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bug#745: pop-to-buffer, frames, and input focus

From: martin rudalics
Subject: bug#745: pop-to-buffer, frames, and input focus
Date: Sat, 23 Aug 2008 14:05:58 +0200
User-agent: Thunderbird (Windows/20080708)

> The problematic cases are
>   (let ((pop-up-frames t)) (display-buffer ...))
> for display-buffer, if the buffer was not visible before.  In this case
> a new frame appears, which (wrongly) has the input focus.

Rather "which (wrongly) has the input focus for window managers able to
handle mapping a new frame without giving input focus to it" because
IIUC with certain settings (focus-follows-mouse) some window managers
automatically do give focus to the new frame.  I also suppose that the
only means to take focus away from the new frame is by giving focus to
the previously selected frame (though we can't even be sure that frame
had focus or was risen).

> (If the
> buffer is already visible in some frame, that frame is raised but the
> focus is not moved to that frame.  This is IMO correct.)

I think so.  But what happens in the `pop-to-buffer' case when a _new_
frame gets displayed.  Should we give it input-focus?  I suppose so from
your situation B comments below.  So in all cases where situation A has
Y (that is `display-buffer' fails TDTRT) `pop-to-buffer' DTRT?

> For pop-to-buffer:
>   (let ((display-buffer-reuse-frames t)) (pop-to-buffer ...))
> if the buffer is already visible in a frame which has not the input
> focus.  This should move input focus to that frame, but it currently
> doesn't.  (If the frame has already the focus, pop-to-buffer works as it
> should.)

Do we agree on the general rule that

- `display-buffer' should never try to move input focus to another (new
  or existing) frame, while

- `pop-to-buffer' should try to give input focus to the frame where
  BUFFER is displayed (this could be the selected frame as well).

> Let's call the display-buffer case, situation A and the pop-to-buffer
> case, situation B.
> OK, here is what I see:
> A  B  WM         WM focus mode
> ---------------------------------------
> Y  N  Sawfish    follow-mouse (enter-only + focus-window-when-mapped)
> N  N  Sawfish    follow-mouse (enter-only + !focus-window-when-mapped)
> Y  N  Sawfish    follow-mouse (enter-exit + focus-window-when-mapped)
> N  N  Sawfish    follow-mouse (enter-exit + !focus-window-when-mapped)
> Y  N  Sawfish    click-to-focus (click + focus-window-when-mapped)
> N  N  Sawfish    click-to-focus (click + !focus-window-when-mapped)
> Y  N  Sawfish    click-to-focus (click + focus-window-when-mapped + 
> N  N  Sawfish    click-to-focus (click + !focus-window-when-mapped + 

I'm completely ignorant WRT to focus-window-when-mapped: Does this mean
that a window that is not risen can get focus?  Note in this context
that `select-frame-set-input-focus' always raises the frame.

> ?  N  Metacity   follow-mouse (mouse)
> ?  N  Metacity   follow-mouse (sloppy)
> ?  N  Metacity   click-to-focus (click)

Does Metacity respect `select-frame-set-input-focus' at all?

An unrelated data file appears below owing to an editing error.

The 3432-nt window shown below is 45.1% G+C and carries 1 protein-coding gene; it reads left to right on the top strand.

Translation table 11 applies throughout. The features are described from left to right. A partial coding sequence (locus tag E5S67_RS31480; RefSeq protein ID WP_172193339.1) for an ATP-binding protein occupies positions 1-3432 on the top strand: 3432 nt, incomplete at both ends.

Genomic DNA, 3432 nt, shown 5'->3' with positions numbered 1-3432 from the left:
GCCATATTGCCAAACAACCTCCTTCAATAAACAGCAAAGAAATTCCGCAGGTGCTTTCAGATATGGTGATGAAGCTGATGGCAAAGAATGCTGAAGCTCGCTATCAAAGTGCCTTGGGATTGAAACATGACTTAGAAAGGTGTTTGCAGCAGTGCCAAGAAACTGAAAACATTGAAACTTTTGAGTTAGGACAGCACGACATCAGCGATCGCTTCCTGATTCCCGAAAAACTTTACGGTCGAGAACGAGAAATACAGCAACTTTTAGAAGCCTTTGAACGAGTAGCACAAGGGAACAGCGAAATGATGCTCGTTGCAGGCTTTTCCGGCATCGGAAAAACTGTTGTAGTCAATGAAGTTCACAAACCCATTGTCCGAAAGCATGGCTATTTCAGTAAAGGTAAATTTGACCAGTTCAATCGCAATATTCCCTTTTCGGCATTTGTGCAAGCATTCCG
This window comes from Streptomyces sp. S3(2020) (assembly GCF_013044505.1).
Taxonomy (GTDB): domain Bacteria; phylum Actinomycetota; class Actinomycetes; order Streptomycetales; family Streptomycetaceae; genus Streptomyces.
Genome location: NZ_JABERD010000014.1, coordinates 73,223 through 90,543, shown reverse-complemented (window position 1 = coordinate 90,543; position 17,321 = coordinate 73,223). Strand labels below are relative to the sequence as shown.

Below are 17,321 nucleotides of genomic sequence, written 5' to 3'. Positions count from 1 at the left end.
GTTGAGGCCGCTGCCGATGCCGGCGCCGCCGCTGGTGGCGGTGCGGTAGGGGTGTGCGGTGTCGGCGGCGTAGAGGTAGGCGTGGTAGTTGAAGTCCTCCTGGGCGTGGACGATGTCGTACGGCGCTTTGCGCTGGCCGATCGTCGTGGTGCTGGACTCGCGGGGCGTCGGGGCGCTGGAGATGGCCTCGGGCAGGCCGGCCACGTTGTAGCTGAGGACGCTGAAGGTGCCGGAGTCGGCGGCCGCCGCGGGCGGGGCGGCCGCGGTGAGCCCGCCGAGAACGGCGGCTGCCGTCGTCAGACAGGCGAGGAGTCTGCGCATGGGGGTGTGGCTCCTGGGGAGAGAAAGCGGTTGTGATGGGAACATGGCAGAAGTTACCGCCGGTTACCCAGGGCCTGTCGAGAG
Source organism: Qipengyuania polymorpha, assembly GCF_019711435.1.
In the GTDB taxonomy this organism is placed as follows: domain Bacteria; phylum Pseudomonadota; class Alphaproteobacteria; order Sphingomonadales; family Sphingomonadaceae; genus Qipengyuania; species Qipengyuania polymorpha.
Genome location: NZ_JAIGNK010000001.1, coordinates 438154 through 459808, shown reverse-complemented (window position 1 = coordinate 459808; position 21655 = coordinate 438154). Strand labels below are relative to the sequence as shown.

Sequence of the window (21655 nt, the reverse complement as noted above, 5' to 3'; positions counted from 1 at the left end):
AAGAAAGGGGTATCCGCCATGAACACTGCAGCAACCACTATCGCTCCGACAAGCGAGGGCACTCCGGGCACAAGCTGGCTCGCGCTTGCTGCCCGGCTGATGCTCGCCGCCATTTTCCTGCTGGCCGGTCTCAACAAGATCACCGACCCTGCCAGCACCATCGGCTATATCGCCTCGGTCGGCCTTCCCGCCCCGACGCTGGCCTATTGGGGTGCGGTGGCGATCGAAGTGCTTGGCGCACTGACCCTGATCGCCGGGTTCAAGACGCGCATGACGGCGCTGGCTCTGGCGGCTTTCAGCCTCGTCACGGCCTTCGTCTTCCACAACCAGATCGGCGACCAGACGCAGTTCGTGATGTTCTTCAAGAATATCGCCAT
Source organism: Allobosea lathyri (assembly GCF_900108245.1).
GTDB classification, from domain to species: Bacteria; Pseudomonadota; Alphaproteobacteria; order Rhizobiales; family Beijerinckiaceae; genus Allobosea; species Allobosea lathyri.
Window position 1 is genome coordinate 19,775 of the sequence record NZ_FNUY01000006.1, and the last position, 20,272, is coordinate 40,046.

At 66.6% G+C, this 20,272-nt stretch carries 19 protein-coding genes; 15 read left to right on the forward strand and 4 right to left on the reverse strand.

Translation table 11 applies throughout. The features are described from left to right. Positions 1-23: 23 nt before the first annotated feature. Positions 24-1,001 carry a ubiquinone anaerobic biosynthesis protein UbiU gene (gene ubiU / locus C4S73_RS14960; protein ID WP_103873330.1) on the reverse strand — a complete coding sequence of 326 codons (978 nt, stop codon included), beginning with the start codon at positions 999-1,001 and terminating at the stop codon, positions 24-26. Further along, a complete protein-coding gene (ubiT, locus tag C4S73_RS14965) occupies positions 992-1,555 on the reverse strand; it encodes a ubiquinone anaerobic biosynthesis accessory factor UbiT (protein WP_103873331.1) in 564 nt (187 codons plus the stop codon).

> Y  N  KWin       follow-mouse
> Y  N  KWin       click-to-focus
> Y  M  FluxBox    follow-mouse (Sloppy Focus)
> Y  M  FluxBox    follow-mouse (Auto Raise)

For the M cases `raise-frame' could move the mouse pointer to that frame
which seems to call for yet another option.

> Y  N  FluxBox    click-to-focus
> Y  Y  IceWM      click-to-focus

So IceWM is the only window manager to handle situation B.  IIUC it does
so because do_switch-frame manages to get Fredirect_frame_focus through
to redirect input to that frame.  Or do you have another explanation?
Could you try to GDB do_switch_frame for IceWM and one of the others to
see they do differently?

> Y  N  Twm        follow-mouse (new frames need mouse click for placement)
> A and B are the scenarios described above.
> Y means: Yes, does switch focus.
> N means: No, doesn't switch focus.
> ? means: sometimes (probably depending on mouse and window positions)
> M means: No, doesn't switch focus, except when raising the frame
>          also moves the mouse pointer into the frame.
> I set Emacs' focus-follows-mouse according to the WM focus mode (except
> when I forgot it :-)
> The Ys for Sawfish are apparently directly related to the
> focus-window-when-mapped option.  So, it's probably not Emacs that
> switches the focus in the A scenario, but the window managers.

Can we conclucde that the other window managers implicitly focus a frame
when mapping it?

> The docstring for select-window could perhaps
> also state a bit more prominently that the "selected window" and the
> "input focus" are different things

... if the implementation is bogus this will hardly help ...

> or at least refer to
> select-frame-set-input-focus.

That function lumps together too many things.  At least `raise-frame'
should probably be optional there.

> BTW, below is a proof of concept implementation for the
> update-focus-lazily idea.

Would this work with `redirect-frame-focus'?  I haven't studied it in


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